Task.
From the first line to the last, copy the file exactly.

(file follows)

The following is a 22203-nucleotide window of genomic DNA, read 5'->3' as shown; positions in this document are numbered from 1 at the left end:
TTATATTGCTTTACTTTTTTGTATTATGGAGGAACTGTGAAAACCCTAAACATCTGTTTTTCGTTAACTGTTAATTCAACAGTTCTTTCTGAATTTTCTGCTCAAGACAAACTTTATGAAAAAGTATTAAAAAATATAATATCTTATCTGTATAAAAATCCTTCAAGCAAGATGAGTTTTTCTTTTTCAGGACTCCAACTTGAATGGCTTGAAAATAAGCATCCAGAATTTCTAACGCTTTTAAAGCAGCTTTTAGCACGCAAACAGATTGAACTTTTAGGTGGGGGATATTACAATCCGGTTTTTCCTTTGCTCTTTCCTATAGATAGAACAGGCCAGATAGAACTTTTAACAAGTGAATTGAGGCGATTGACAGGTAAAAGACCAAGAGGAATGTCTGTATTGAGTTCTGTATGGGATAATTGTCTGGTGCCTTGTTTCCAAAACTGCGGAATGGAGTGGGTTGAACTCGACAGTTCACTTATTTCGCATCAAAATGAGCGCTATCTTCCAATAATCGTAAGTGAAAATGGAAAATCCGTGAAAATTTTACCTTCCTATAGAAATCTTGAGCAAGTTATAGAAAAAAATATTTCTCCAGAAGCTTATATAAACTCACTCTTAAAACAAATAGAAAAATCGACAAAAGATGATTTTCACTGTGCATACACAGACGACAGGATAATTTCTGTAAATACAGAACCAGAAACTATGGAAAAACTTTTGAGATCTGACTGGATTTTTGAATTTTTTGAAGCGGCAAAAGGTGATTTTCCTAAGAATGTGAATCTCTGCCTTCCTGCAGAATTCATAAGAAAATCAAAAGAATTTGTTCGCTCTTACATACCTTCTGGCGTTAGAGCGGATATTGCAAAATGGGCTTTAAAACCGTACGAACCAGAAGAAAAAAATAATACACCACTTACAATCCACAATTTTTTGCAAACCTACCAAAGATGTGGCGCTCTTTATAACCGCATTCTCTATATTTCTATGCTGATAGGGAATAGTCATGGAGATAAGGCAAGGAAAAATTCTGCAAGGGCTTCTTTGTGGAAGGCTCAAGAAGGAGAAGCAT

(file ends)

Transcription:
The following is a 22203-nucleotide window of genomic DNA, read 5'->3' as shown; positions in this document are numbered from 1 at the left end:
TTATATTGCTTTACTTTTTTGTATTATGGAGGAACTGTGAAAACCCTAAACATCTGTTTTTCGTTAACTGTTAATTCAACAGTTCTTTCTGAATTTTCTGCTCAAGACAAACTTTATGAAAAAGTATTAAAAAATATAATATCTTATCTGTATAAAAATCCTTCAAGCAAGATGAGTTTTTCTTTTTCAGGACTCCAACTTGAATGGCTTGAAAATAAGCATCCAGAATTTCTAACGCTTTTAAAGCAGCTTTTAGCACGCAAACAGATTGAACTTTTAGGTGGGGGATATTACAATCCGGTTTTTCCTTTGCTCTTTCCTATAGATAGAACAGGCCAGATAGAACTTTTAACAAGTGAATTGAGGCGATTGACAGGTAAAAGACCAAGAGGAATGTCTGTATTGAGTTCTGTATGGGATAATTGTCTGGTGCCTTGTTTCCAAAACTGCGGAATGGAGTGGGTTGAACTCGACAGTTCACTTATTTCGCATCAAAATGAGCGCTATCTTCCAATAATCGTAAGTGAAAATGGAAAATCCGTGAAAATTTTACCTTCCTATAGAAATCTTGAGCAAGTTATAGAAAAAAATATTTCTCCAGAAGCTTATATAAACTCACTCTTAAAACAAATAGAAAAATCGACAAAAGATGATTTTCACTGTGCATACACAGACGACAGGATAATTTCTGTAAATACAGAACCAGAAACTATGGAAAAACTTTTGAGATCTGACTGGATTTTTGAATTTTTTGAAGCGGCAAAAGGTGATTTTCCTAAGAATGTGAATCTCTGCCTTCCTGCAGAATTCATAAGAAAATCAAAAGAATTTGTTCGCTCTTACATACCTTCTGGCGTTAGAGCGGATATTGCAAAATGGGCTTTAAAACCGTACGAACCAGAAGAAAAAAATAATACACCACTTACAATCCACAATTTTTTGCAAACCTACCAAAGATGTGGCGCTCTTTATAACCGCATTCTCTATATTTCTATGCTGATAGGGAATAGTCATGGAGATAAGGCAAGGAAAAATTCTGCAAGGGCTTCTTTGTGGAAGGCTCAAGAAGGAGAAGCAT